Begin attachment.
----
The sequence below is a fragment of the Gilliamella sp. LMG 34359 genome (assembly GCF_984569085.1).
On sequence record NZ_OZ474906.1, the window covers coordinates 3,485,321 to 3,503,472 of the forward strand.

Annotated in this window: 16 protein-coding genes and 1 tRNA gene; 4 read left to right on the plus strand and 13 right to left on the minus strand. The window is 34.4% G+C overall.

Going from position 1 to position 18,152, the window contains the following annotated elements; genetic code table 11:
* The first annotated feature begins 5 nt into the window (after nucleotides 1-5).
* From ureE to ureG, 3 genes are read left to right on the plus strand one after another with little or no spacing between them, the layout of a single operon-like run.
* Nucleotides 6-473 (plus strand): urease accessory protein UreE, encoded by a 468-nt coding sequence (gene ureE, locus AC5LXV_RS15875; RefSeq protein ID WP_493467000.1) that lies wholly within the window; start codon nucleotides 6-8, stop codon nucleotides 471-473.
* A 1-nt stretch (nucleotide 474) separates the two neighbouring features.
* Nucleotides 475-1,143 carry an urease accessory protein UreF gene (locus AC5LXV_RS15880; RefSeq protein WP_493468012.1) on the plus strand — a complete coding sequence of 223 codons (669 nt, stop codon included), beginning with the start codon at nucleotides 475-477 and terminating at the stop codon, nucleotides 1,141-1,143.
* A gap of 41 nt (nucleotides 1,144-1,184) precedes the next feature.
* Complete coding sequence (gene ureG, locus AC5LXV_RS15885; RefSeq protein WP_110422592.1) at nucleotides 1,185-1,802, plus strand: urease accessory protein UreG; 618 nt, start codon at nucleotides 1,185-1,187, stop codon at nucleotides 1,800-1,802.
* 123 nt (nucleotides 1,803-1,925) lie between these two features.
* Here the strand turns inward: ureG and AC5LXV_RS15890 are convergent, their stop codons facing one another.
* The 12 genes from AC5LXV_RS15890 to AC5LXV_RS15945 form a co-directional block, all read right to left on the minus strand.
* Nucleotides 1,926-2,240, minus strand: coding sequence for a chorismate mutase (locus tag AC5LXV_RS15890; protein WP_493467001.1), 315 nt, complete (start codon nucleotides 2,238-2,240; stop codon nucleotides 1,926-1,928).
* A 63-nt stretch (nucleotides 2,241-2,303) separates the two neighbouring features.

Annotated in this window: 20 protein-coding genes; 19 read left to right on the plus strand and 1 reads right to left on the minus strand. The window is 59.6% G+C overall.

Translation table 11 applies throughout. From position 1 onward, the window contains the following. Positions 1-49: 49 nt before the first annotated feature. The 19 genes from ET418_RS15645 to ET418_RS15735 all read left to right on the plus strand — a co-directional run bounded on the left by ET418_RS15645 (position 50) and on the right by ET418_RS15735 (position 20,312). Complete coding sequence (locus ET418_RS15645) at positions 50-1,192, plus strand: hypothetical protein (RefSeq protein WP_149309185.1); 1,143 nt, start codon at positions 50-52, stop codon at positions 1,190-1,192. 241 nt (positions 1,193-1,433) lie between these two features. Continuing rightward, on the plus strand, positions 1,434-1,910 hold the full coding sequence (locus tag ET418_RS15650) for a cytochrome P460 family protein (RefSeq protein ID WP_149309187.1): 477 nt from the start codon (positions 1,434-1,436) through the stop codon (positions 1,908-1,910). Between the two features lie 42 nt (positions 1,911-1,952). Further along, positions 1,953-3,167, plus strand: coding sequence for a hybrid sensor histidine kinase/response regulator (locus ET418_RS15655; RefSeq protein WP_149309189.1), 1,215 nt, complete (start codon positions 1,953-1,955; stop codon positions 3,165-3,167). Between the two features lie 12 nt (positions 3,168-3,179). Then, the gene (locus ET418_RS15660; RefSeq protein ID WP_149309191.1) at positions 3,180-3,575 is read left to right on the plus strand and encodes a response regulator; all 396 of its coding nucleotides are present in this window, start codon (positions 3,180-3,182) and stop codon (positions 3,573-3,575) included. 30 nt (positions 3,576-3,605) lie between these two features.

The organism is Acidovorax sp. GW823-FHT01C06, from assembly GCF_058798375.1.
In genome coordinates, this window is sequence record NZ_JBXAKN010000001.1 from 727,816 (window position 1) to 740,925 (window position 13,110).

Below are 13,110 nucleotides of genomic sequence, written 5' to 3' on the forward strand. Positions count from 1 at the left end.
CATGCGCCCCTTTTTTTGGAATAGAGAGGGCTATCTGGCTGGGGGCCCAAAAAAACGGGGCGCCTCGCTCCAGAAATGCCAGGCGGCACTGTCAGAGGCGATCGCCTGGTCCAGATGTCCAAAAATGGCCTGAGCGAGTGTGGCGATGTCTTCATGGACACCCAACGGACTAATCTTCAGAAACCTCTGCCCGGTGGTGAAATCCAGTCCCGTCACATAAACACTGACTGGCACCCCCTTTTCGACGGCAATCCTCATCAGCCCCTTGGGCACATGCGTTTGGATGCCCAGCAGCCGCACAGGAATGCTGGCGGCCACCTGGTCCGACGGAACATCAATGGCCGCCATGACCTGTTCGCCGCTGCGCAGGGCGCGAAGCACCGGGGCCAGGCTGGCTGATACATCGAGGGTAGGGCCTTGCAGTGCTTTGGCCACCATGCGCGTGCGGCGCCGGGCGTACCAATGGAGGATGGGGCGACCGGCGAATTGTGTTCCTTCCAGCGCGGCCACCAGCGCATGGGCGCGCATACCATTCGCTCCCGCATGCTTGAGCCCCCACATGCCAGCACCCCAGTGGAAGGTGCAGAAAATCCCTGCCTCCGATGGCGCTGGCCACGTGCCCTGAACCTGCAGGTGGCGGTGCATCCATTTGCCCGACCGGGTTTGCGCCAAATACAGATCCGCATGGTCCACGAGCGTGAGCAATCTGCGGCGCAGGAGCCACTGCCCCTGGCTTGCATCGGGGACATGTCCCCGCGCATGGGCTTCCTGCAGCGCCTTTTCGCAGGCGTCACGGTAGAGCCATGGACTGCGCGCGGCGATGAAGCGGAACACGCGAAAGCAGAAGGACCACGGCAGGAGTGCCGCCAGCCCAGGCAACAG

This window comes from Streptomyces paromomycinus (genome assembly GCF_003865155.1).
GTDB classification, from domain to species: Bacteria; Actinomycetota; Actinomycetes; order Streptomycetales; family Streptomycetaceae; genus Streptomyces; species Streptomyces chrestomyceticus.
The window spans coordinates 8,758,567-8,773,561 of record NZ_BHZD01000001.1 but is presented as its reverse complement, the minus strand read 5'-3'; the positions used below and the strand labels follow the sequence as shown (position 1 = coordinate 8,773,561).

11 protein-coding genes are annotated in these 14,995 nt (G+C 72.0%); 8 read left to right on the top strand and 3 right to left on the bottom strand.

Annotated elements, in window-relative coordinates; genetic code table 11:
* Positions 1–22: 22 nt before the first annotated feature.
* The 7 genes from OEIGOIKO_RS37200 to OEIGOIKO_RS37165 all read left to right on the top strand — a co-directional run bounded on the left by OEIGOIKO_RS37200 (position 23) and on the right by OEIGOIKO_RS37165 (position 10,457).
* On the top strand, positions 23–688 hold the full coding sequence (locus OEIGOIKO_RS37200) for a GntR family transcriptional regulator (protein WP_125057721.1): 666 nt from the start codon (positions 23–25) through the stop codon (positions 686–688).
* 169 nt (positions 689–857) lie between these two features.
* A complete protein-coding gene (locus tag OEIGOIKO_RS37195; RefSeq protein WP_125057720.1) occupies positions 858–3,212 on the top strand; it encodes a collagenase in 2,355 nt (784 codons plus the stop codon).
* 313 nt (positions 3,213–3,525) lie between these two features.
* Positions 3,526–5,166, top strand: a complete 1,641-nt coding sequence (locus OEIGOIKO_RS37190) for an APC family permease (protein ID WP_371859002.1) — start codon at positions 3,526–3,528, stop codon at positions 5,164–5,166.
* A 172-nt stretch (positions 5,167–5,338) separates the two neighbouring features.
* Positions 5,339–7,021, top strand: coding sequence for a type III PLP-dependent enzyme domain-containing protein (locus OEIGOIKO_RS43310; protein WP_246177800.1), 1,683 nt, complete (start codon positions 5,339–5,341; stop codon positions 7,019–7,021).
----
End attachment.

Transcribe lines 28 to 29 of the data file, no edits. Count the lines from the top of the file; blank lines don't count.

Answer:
* Positions 1–22: 22 nt before the first annotated feature.
* The 7 genes from OEIGOIKO_RS37200 to OEIGOIKO_RS37165 all read left to right on the top strand — a co-directional run bounded on the left by OEIGOIKO_RS37200 (position 23) and on the right by OEIGOIKO_RS37165 (position 10,457).